Don't Forget Privilege
Recently I've sensitivity read manuscripts and I've been noticed characters with unacknowledged privilege and it needs to be addressed. Privilege extends far beyond the advantages of being a "straight white male." Class, able-bodiedness, religion, immigration status, sexual orientation, and so many more categories can be areas where people benefit from privilege.
It's important for writers to understand and address privilege in their stories because literature is as a mirror and window of society. People benefit from and are oppressed by the privileges they have or lack, therefore, so do your characters. The way your characters behave, interact, and move about in the setting are affected by their privilege or the lack thereof.
Know your character's privileges
This is connected to world building. If you've created a world from scratch it is tricky to determine the privileges but doing so is a great exercise in making your world more robust and authentic.
If your story is set in the United States this is pretty easy, a Google search can help you make sense of all the obvious and not so obvious areas where privilege exists, and this will be similar in all Western states (with adjustments made for culture and history).
Consider what the social power structure is in your setting. What has historically been the majority, favored, and "normal" existence? Determine which characteristics and attributes your characters have that are in line with or deviates from the social power structure in the setting.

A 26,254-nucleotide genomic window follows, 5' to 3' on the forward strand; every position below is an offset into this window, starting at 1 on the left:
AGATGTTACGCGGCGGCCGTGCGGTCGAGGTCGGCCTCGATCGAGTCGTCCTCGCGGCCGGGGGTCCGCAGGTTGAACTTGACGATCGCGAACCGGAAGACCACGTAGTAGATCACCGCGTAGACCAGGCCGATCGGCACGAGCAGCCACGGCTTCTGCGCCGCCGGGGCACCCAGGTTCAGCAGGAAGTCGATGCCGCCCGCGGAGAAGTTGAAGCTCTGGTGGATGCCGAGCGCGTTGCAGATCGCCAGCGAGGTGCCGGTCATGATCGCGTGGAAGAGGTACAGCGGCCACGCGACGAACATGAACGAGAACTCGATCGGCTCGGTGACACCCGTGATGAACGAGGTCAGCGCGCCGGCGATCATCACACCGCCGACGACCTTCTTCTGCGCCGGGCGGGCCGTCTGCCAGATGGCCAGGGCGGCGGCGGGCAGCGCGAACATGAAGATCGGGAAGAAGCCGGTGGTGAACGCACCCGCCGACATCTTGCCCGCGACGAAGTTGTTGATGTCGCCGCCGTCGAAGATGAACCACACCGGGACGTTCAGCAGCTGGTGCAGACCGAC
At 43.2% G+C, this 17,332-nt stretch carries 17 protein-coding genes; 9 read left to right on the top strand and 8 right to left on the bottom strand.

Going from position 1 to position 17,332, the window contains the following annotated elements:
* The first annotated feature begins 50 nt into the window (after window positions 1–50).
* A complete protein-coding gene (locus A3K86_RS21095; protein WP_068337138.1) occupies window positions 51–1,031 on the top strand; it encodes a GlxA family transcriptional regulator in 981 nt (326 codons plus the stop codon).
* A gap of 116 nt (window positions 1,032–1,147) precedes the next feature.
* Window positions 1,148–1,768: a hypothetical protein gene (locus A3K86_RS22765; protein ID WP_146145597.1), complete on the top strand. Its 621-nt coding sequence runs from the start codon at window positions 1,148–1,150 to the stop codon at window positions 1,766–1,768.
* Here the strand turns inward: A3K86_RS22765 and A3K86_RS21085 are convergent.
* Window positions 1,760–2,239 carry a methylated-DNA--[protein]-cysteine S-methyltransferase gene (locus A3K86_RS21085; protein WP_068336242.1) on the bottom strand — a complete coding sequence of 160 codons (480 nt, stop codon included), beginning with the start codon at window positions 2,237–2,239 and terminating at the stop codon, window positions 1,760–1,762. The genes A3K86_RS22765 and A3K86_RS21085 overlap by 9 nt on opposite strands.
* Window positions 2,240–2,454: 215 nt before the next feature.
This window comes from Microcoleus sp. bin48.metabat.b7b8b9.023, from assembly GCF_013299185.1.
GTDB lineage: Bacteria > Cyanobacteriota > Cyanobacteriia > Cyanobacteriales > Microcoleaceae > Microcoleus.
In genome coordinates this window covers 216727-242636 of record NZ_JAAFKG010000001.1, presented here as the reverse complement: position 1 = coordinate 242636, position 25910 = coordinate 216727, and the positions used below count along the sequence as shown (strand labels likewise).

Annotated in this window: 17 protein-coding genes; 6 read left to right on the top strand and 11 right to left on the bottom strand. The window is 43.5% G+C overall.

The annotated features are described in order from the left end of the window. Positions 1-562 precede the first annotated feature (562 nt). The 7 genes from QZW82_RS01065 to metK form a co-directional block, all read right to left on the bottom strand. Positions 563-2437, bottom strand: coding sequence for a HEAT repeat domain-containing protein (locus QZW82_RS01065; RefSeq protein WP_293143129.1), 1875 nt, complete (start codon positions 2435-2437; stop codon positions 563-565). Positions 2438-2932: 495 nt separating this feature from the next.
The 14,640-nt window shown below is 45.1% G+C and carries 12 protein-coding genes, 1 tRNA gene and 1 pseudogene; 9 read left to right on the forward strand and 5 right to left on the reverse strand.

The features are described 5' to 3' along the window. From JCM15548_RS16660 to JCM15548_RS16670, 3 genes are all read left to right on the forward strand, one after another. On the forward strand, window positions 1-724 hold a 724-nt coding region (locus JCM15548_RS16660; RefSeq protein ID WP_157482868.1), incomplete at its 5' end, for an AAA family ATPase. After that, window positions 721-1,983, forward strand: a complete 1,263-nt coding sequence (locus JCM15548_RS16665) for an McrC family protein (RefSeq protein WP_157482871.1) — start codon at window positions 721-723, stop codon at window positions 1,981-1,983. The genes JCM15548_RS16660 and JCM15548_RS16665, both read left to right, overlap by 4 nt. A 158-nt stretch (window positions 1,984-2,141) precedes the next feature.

This chart is a great tool to see the myriad of areas of a person's identity and how they fall on an axis privilege/norms to oppressed in Western cultures. If your setting is not in the West it's a great way to define the categories and decide what is considered dominant in the culture of your story.
Source: Judge Me Not
How does this manifest in your story?
I sensitivity read a manuscript with main character who was a thief. He stole things that were long forgotten by the living and not necessarily valuable on the surface but as a natural resource was valuable. The writer wanted the character's race to be ambiguous (which I always advise against for anything but cameo characters) but in this case, the character's race and and other access points to privilege were extremely important to the way this character would behave.
Setting: contemporary southern United States
Character: a young man who steals out in the open while wearing a hoodie
If he were white, non-immigrant, and fluent in English, his fear of being perceived as suspicious, and inherently dangerous, is starkly different than if the character was on the opposite end of the privilege axis. His idea of what his punishment would be if he were caught would be a factor for him to determine if the crime was worth committing.
Would this character wear a hoodie and steal out in the open if he were a Native teen or Latinx immigrant? What would be his internal or external concerned about getting caught, arrested, deported, or even killed by the police (or citizen watchdog)? How would he avoid or mitigate those possibilities? Would it even be worth the money?
As you can see in this example race, citizenship status, and what he's wearing all matter because his relationship to privilege can dictate everything to how he steals to if he wrestles with stealing and not just for the sake of morality.
Your character does not behave in a vacuum, the setting has rules and in those rules, you need to account for the privileges your character has or lacks. The character itself does not need to acknowledge or even be aware of their privileges but that doesn't mean they don't exist. You as a write acknowledging and plotting accordingly will only make your work more authentic and genuine.
Privilege isn't easy to determine especially if you hold many of the attributes of the dominate culture. Taking a long hard look at your character's privileges may also shine a light on your own. Get a sensitivity reader, they are more in tuned with living outside of privilege and how that affects daily life, decision making, and behavior.